Flavored Nicotine Vaping Products Temporary Banned

By: 
Kirt Ramirez

After deaths and illnesses linked to vaping have been reported nationwide, the Long Beach City Council voted to support a temporary ban on flavored vaping products.

The agenda item, which passed unanimously, directs the “city attorney to draft an ordinance temporarily banning the sale of flavored vapor products in the City of Long Beach.”

“Anyone using e-cigarettes to quit smoking and break themselves of a nicotine addiction under our temporary ban would still be able to access the products, it would just not be the flavor of cotton candy,” said 3rd District Councilwoman Suzie Price during the City Council’s Oct. 1 meeting.

“With this policy we take a prudent step to address a health concern that is nationwide, while also seeking to make a bigger impact on reducing teen access to vaping-based nicotine,” she said.

“Cities, counties and states all across the country are making major strides to confront this issue and it is time that the City of Long Beach did the same to protect our residents until we have more information regarding the health impacts.”

Price said Long Beach had two reported pulmonary lung cases in addition to the nationwide statistics.

The County of Los Angeles has already instituted a ban on flavored vape products as well as the states of Michigan, New York and Massachusetts, she said.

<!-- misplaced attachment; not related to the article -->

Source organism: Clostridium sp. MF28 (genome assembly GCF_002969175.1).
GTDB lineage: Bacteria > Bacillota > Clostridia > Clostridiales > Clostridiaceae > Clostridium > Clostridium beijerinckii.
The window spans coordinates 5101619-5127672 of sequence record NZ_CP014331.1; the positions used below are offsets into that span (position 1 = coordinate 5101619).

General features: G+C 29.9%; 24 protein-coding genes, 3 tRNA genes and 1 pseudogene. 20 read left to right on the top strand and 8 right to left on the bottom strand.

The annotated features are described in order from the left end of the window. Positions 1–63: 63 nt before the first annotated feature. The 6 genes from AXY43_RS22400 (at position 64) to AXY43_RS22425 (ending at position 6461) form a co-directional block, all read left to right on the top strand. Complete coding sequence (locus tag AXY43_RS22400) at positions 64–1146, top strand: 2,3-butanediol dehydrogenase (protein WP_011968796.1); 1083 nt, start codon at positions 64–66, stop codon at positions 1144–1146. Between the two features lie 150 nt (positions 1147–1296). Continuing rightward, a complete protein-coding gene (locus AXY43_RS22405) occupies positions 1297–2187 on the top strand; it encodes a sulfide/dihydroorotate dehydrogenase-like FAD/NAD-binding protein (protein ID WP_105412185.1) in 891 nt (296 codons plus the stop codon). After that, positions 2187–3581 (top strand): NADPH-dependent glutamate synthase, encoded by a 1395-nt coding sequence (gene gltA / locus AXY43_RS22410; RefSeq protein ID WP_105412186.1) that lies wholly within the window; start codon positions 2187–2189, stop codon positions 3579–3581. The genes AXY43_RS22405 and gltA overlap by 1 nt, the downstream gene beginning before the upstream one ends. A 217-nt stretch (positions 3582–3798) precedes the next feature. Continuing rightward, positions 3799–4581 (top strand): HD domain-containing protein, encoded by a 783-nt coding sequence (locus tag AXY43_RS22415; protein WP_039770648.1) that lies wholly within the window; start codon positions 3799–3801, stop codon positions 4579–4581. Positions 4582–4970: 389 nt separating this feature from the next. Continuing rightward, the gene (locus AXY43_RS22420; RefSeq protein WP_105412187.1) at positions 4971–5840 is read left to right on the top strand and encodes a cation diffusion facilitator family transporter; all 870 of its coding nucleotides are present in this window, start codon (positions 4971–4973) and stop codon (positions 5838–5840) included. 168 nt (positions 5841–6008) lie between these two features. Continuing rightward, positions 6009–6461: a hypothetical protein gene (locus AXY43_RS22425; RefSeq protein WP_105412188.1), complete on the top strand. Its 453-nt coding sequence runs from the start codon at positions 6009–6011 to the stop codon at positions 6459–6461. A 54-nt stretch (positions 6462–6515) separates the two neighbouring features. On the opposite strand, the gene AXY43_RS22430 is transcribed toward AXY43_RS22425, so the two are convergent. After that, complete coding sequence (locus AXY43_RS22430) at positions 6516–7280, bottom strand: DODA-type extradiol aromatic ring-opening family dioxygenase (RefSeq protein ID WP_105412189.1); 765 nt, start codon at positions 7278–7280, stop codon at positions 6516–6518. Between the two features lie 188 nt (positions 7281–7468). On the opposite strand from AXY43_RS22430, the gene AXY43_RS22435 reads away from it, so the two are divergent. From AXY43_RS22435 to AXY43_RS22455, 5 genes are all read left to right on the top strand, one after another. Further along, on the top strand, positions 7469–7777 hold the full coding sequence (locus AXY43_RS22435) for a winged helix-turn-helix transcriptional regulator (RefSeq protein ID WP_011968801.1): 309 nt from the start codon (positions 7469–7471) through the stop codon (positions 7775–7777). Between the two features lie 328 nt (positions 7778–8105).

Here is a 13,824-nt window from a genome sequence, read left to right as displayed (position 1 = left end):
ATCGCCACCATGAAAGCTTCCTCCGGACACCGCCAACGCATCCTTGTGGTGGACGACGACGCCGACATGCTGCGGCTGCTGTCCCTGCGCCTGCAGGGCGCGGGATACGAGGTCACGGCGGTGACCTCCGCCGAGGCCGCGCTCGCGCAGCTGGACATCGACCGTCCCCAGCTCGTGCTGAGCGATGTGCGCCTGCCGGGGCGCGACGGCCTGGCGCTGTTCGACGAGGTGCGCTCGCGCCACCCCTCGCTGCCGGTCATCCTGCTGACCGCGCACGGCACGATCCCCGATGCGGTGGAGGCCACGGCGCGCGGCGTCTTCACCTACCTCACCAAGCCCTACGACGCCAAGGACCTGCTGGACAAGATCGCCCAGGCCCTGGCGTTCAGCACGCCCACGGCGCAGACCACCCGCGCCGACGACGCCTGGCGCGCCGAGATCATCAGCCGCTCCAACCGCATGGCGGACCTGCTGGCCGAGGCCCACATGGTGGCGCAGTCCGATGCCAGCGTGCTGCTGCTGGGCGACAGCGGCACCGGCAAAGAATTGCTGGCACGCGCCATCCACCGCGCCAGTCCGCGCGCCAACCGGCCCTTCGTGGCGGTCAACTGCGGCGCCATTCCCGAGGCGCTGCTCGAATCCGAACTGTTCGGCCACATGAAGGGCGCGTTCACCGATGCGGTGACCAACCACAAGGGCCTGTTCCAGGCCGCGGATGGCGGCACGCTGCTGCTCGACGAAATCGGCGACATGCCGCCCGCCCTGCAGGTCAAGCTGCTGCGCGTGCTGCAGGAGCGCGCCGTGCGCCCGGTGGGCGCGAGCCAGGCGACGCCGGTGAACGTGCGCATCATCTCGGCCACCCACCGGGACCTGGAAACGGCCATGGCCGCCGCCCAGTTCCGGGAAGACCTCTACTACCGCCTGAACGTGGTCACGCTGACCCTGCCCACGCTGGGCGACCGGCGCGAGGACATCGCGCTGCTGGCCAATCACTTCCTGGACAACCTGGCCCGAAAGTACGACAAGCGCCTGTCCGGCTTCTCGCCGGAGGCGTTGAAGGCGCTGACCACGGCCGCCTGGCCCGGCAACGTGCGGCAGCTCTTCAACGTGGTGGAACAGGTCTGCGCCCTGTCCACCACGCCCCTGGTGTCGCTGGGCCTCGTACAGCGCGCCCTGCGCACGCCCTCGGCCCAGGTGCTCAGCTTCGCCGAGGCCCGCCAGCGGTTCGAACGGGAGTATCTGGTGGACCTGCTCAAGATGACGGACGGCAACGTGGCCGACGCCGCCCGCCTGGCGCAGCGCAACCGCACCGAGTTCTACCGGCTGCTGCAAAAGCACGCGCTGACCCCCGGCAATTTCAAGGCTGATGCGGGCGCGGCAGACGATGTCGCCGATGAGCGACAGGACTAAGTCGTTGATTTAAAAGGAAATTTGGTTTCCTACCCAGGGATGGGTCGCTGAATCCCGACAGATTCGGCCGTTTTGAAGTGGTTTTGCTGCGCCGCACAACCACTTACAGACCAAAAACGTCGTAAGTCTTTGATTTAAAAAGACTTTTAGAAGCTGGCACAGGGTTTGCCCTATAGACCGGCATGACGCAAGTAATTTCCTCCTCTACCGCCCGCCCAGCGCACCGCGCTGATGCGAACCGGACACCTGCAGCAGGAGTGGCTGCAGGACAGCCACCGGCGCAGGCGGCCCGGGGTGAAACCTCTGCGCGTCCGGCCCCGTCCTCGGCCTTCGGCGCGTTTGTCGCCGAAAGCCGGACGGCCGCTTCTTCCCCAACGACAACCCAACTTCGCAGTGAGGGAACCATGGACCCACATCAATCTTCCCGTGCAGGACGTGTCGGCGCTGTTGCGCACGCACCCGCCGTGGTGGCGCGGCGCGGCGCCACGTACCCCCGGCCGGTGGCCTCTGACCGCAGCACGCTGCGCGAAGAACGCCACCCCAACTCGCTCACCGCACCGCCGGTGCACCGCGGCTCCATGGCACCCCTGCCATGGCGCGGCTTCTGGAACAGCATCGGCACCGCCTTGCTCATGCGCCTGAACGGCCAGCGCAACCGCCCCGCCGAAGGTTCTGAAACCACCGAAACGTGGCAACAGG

San Mateo County and San Jose also issued a ban on flavored tobacco products, she said, adding the City of Los Angeles has not yet implemented a ban but the city’s attorney openly supports one and the topic is on that city’s radar.

Kelley Colopy, the director of Long Beach’s Health and Human Services department, told the city council, “We do know that generally the flavored tobacco products are the gateway to further smoking and other sorts of tobacco usage.”

Children are especially at risk.

“When you look at the injury cases that have happened nationally, 22 percent of them have occurred among those who are 18 to 21,” Colopy said. “And 16 percent are occurring for those under the age of 18.”

Long Beach already prohibits tobacco products for anyone under age 21, she added, which includes vaping.

“So when we’re looking nationally at the 18 to 21 year-olds, we would want to make sure that we’re paying close attention to that population as we’re looking forward,” she said.

Long Beach has 13 vape-only stores within the city in addition to 490 licensed places across the city where tobacco and vape products are sold, she said.

“We support, as the health department, this ban,” Colopy told the council.

All city councilmembers supported the agenda item.

Later in an emailed newsletter, Price wrote, “A ban on flavored vaping is also especially important based on the serious and pressing health emergency we are seeing nationwide with over 800 significant lung injuries and 12 deaths so far.”

Price wrote the city has an obligation to protect its residents “and that is exactly what we have accomplished with this ban on flavored vaping.”

It is unknown how long the ban will last.

“This ban will be in place until further action by the City Council in order for our health department to gather additional information and better provide safeguards for our youth and protections for consumers,” Price wrote.

kirt@beachcomber.news

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